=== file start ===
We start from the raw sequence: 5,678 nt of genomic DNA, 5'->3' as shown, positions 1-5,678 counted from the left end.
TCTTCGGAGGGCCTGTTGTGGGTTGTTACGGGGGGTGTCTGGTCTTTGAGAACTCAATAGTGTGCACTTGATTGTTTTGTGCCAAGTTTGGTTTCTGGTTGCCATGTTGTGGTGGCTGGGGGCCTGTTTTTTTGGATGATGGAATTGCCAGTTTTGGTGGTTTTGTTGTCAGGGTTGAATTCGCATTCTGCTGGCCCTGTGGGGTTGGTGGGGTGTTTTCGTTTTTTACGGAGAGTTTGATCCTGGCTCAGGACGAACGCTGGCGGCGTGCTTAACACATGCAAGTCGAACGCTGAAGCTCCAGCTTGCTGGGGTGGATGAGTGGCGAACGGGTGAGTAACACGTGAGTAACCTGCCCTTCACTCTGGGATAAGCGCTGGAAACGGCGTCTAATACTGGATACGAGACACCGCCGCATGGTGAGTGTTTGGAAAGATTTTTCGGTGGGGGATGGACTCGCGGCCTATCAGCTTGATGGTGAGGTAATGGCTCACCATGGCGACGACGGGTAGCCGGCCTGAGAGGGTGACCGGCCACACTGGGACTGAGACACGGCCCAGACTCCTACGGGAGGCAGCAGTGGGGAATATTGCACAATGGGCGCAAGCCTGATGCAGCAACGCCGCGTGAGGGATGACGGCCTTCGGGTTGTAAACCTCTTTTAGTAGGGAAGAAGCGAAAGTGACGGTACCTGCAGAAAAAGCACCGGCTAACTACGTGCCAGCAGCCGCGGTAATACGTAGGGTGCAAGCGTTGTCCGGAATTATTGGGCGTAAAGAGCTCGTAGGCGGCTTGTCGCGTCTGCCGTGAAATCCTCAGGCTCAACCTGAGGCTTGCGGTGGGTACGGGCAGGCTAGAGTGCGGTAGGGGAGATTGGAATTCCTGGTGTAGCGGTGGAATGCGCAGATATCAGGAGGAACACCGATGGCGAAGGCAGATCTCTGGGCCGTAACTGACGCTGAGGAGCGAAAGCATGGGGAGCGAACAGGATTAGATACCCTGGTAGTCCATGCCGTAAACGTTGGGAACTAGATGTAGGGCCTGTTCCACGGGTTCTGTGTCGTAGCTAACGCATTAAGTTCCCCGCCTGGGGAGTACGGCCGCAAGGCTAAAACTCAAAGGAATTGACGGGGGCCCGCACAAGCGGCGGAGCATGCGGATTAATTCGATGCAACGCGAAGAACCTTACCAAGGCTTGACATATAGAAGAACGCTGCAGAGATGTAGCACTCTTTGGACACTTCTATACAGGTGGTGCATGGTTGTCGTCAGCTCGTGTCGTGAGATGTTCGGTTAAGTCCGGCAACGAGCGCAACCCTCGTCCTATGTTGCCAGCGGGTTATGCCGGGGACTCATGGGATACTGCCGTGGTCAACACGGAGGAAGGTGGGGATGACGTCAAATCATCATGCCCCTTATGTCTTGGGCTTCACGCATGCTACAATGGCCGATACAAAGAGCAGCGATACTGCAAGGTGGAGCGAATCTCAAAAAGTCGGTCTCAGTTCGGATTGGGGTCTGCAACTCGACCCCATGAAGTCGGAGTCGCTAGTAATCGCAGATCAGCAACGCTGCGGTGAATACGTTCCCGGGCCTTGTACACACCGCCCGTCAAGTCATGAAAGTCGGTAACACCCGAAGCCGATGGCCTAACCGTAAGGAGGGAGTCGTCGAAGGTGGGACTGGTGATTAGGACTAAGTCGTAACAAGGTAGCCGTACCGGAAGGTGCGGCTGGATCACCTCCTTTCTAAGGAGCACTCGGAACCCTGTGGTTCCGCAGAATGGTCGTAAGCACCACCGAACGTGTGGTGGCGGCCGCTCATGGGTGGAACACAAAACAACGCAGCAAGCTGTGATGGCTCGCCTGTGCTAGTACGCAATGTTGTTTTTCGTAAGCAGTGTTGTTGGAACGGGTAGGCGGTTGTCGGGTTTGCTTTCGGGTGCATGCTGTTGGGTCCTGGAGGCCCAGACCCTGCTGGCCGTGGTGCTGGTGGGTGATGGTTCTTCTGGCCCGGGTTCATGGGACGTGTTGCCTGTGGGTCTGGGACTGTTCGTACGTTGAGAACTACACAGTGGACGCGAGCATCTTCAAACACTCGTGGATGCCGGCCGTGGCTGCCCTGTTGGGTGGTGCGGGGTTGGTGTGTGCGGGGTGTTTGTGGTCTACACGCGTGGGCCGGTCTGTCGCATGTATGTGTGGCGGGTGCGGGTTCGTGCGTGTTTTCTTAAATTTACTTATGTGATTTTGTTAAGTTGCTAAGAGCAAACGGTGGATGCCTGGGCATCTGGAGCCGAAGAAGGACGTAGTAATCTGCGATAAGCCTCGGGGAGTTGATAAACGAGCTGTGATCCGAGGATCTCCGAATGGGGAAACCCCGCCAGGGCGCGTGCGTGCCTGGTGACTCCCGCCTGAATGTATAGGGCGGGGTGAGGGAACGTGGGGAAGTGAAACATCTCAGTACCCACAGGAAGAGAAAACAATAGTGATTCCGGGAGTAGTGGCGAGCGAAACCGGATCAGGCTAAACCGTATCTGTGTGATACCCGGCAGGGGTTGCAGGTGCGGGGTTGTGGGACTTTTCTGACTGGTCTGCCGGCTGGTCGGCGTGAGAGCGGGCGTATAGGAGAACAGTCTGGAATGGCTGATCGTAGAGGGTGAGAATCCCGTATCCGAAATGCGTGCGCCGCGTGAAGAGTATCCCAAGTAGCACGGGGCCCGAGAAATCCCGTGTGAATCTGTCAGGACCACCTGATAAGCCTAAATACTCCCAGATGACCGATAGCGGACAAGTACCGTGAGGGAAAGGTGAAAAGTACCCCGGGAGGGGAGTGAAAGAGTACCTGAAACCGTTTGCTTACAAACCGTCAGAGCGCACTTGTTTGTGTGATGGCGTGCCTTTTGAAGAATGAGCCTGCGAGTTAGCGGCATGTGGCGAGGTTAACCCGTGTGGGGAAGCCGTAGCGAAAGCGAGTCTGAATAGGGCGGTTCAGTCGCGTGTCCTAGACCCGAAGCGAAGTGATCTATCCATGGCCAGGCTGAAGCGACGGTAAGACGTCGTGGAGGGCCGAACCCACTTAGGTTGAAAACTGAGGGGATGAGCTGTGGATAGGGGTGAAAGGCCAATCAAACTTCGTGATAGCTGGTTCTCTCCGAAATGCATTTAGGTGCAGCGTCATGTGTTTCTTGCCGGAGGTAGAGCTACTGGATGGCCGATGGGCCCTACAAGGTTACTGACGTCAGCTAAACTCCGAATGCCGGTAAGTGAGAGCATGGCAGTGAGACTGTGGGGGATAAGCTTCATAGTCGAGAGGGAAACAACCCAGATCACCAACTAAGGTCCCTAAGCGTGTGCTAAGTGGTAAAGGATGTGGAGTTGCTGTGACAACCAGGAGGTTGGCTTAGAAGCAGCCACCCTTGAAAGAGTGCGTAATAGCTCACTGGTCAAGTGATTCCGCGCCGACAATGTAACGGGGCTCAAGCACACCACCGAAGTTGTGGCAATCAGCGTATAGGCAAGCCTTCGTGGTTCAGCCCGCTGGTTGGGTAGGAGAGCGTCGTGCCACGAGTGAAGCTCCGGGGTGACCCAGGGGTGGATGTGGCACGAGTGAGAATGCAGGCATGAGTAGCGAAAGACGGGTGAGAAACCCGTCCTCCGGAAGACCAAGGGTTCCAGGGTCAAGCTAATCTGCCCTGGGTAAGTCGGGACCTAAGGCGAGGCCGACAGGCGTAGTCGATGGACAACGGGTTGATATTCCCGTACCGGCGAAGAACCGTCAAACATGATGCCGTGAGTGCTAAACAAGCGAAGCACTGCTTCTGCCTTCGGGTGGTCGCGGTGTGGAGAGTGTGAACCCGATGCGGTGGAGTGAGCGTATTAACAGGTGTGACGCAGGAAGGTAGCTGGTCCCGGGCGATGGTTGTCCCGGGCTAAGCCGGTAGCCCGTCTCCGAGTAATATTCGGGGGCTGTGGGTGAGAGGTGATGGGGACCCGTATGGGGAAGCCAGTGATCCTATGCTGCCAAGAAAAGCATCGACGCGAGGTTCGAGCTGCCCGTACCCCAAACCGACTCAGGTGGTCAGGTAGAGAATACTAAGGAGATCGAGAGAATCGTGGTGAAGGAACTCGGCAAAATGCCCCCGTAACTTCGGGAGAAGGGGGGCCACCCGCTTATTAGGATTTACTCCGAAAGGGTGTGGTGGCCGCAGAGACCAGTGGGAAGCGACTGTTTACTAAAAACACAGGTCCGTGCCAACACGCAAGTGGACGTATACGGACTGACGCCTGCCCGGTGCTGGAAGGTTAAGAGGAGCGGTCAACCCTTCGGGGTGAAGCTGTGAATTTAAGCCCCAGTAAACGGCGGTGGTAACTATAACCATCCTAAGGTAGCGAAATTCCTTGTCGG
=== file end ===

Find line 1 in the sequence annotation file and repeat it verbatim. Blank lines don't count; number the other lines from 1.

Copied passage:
We start from the raw sequence: 5,678 nt of genomic DNA, 5'->3' as shown, positions 1-5,678 counted from the left end.